At the back of my mind, though, were images of graves in the Greek and Roman archaeology books I had pored through as a kid. No one was studying the human skeletons found on classical archaeology digs; nowhere in the textbooks was anything reported about the biological remains of classical civilizations. In approaching graduate school, I realized there wasn’t a name for the sort of research I wanted to do: research that combined a deep understanding of human biology with the archaeological and historical context of ancient Rome and anthropological theories of culture. The main problem with combining these lines of evidence was that anthropology and classics are on opposite sides of a structural divide in the American academic tradition, particularly in regard to archaeology.

As a result of this major academic schism, I struggled to find a university at which I could pursue a course of graduate study that I had been steadily working towards for over a decade. East Carolina University offered me a fellowship to pursue an MA in anthropology, which I graciously accepted, in spite of feeling like an impostor with absolutely no background in the subject. But the freedom that I had at ECU to take courses I was interested in, like human anatomy and disease ecology, and to design my own research project made me realize the importance of an anthropological perspective on the past. Armed with this knowledge, I pursued an MA in classical archaeology at the University of North Carolina, in the hopes of one day being able just to study maps of the Kerameikos or epigrams on Roman columbaria. Thankfully, the archaeologists at UNC not only got along across departments but actively engaged in interdisciplinary research. Even better, between Nic Terrenato's connections in Roman archaeology and Dale Hutchinson's breadth of knowledge of the research potential of human skeletal remains, I managed to draw together skeletal biology, Roman archaeology, geochemistry, and cultural theory for my multidisciplinary dissertation research in pursuit of a PhD in anthropology at UNC.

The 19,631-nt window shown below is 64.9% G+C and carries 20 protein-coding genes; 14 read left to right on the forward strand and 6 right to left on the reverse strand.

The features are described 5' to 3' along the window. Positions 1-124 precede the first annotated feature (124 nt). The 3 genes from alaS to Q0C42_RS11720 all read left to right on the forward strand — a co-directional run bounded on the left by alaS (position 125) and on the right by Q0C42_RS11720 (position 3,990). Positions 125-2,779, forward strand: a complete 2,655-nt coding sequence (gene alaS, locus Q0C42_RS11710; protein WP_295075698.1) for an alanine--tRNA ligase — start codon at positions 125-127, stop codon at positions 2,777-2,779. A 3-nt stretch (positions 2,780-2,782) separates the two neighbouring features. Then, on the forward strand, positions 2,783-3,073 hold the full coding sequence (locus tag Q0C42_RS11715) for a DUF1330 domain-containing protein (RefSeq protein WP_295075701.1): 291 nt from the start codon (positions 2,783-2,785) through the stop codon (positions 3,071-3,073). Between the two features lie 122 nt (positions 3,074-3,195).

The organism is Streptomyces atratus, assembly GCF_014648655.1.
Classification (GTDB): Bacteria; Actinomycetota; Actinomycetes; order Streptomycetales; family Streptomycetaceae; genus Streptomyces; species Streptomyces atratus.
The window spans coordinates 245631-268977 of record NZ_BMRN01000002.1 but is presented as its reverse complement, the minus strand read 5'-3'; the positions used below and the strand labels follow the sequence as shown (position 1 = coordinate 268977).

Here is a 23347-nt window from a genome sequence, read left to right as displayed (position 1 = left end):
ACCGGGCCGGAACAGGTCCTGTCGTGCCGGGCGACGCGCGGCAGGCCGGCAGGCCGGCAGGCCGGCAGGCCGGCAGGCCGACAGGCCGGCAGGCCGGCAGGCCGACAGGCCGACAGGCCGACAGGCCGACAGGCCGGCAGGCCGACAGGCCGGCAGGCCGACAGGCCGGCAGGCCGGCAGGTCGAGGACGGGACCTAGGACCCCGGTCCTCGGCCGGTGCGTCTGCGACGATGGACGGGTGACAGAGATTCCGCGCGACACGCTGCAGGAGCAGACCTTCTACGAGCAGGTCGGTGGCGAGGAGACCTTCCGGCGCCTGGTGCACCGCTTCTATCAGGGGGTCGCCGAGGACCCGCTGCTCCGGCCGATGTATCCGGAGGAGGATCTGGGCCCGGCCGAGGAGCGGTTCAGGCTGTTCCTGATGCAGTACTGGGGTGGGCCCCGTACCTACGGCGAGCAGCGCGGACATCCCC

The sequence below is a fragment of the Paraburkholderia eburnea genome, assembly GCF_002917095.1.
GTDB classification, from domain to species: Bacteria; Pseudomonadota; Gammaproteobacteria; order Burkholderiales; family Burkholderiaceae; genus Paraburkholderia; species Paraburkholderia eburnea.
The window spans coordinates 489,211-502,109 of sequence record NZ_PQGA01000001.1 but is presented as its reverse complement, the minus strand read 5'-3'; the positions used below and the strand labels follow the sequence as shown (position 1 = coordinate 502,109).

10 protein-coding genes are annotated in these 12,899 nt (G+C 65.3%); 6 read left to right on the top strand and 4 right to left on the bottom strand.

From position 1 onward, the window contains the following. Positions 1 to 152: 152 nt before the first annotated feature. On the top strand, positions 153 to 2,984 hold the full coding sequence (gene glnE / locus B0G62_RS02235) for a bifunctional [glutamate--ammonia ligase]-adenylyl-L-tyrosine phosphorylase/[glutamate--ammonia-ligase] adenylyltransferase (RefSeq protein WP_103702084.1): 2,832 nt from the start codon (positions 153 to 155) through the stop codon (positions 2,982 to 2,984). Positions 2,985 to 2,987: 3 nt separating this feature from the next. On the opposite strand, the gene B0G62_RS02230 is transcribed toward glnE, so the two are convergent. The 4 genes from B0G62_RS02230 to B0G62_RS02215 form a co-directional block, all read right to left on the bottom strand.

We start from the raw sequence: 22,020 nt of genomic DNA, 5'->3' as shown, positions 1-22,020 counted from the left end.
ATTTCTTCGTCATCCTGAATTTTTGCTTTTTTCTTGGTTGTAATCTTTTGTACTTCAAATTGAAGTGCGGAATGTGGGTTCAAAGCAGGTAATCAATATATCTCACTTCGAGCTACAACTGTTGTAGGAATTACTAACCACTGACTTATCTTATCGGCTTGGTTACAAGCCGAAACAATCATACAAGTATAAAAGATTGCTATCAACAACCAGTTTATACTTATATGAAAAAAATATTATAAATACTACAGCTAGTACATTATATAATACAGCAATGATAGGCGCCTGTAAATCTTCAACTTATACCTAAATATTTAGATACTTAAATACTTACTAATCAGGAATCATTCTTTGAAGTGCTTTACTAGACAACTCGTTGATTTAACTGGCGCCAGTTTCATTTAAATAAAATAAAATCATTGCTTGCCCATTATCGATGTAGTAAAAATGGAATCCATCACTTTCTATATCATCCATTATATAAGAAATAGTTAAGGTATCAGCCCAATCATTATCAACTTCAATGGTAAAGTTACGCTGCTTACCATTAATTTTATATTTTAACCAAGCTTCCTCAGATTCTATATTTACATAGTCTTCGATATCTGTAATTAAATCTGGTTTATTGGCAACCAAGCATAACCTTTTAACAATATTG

Ribcage Heart
(shamelessly stolen from Sue Sheridan's Facebook profile,
but I think she got it from this website)
Biological anthropology – or, even more specifically, Roman bioarchaeology – describes perfectly the research questions that I'm interested in. I ended up in anthropology accidentally, but it is the only discipline that takes a biocultural perspective of humans from the deep past to the present. Anthropology finally gave me a name for what I do. Finding a place within an academic family and finding a term - however neologistic - for my research interests convinced me that what I do is real, what I do is important, and what I do is possible.

Dearest anthropology, it was definitely not love at first sight between us. But we kept running into one another and spending time together, so I got to know your strengths and your foibles. It took a while for us to get to where we are, but every morning I look forward to greeting the day with you.


Krystal D'Costa said…
This is a fantastic story, KK! It fits perfectly with the fluidity of the discipline.